The jaundice subsided in 3 days, and 3 months later a CT scan showed resolution of the intrahepatic cholangiectasis ([Fig. 3]).

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Fig. 3 Computed tomographic (CT) scan showed resolution of intrahepatic cholangiectasis and no progression of the lesion after 3 months of the implantation of the iodine-125 stent.

Following this, the combination of the iodine-125 stent and a normal plastic stent was replaced five times at intervals of 4 – 5 months. The implantation was considered to be safe in this patient as there were no significant procedure-related complications such as acute pancreatitis or early cholangitis. During the fourth implantation, we collected specimens from the bile duct after the removal of the iodine-125 stent and pathological examination also showed the specimen to be an adenocarcinoma ([Fig. 4]).

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Fig. 4 Histologic section showing features of adenocarcinoma.

After 2.5 years, the patient remains under regular follow-up; a recent examination revealed that liver and kidney function was normal and a CT scan showed no remarkable increase in tumor volume ([Fig. 5]).

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Fig. 5 Computed tomographic (CT) scan showed no significant increase in tumor volume as well as no metastasis.

We are unaware of any previous reports similar to the present case [2] [3]. We conclude on the basis of this report that the placement of radioactive stents and plastic stents for the palliative treatment of malignant lesions such as adenocarcinoma is technically feasible, well tolerated in patients with advanced tumors of carcinoma of gallbladder, and should be safe and effective.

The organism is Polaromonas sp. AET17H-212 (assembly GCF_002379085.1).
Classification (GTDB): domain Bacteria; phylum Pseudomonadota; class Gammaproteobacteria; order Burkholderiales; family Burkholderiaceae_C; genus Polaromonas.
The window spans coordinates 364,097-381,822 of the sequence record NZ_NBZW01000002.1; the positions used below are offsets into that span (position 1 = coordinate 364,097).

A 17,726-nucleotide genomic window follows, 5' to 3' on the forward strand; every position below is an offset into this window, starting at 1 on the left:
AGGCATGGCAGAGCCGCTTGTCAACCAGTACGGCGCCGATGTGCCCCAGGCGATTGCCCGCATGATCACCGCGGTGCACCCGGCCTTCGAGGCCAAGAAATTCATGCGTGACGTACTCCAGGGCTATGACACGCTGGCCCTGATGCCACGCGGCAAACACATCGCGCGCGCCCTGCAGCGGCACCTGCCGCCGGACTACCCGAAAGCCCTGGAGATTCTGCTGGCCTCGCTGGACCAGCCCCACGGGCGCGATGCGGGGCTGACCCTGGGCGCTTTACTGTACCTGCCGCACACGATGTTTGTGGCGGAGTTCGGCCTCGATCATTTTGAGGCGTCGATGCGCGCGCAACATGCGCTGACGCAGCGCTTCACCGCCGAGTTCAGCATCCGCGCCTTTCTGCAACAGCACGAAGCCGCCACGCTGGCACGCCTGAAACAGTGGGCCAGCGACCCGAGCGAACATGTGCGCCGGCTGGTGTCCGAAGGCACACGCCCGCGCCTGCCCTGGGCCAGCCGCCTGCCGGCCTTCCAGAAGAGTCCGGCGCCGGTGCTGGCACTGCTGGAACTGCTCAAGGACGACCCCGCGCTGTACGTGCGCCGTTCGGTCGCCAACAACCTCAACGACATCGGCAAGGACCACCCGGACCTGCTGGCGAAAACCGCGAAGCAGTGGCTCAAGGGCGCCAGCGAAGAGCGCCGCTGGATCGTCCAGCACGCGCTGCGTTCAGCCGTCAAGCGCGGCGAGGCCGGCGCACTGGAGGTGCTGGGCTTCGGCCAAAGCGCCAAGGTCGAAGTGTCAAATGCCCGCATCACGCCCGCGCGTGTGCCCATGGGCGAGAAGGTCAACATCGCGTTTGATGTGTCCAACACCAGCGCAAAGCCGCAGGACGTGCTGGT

Competing interests: None

Endoscopy_UCTN_Code_TTT_1AR_2AF

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References

1 Y. Guo and J. Chen are co-first authors.

Professor Z. Li

Department of Gastroenterology
Digestive Endoscopy Center
Changhai Hospital
Second Military Medical University

168 Changhai Road
Shanghai 200433
China

Fax: +86-2155621735

Email: zhaoshenli@hotmail.com

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References

1 Y. Guo and J. Chen are co-first authors.

Professor Z. Li

Department of Gastroenterology
Digestive Endoscopy Center
Changhai Hospital
Second Military Medical University

168 Changhai Road
Shanghai 200433
China

Fax: +86-2155621735

Email: zhaoshenli@hotmail.com

Zoom Image

Fig. 1 Computed tomographic (CT) scan showing carcinoma of the gallbladder infiltrating the common bile duct.

Zoom Image

Fig. 2 Endoscopic retrograde cholangiopancreatography (ERCP) showing a special iodine-125 stent and a normal plastic stent in the common bile duct.

Zoom Image

Fig. 3 Computed tomographic (CT) scan showed resolution of intrahepatic cholangiectasis and no progression of the lesion after 3 months of the implantation of the iodine-125 stent.

Zoom Image

Fig. 4 Histologic section showing features of adenocarcinoma.

Zoom Image

Fig. 5 Computed tomographic (CT) scan showed no significant increase in tumor volume as well as no metastasis.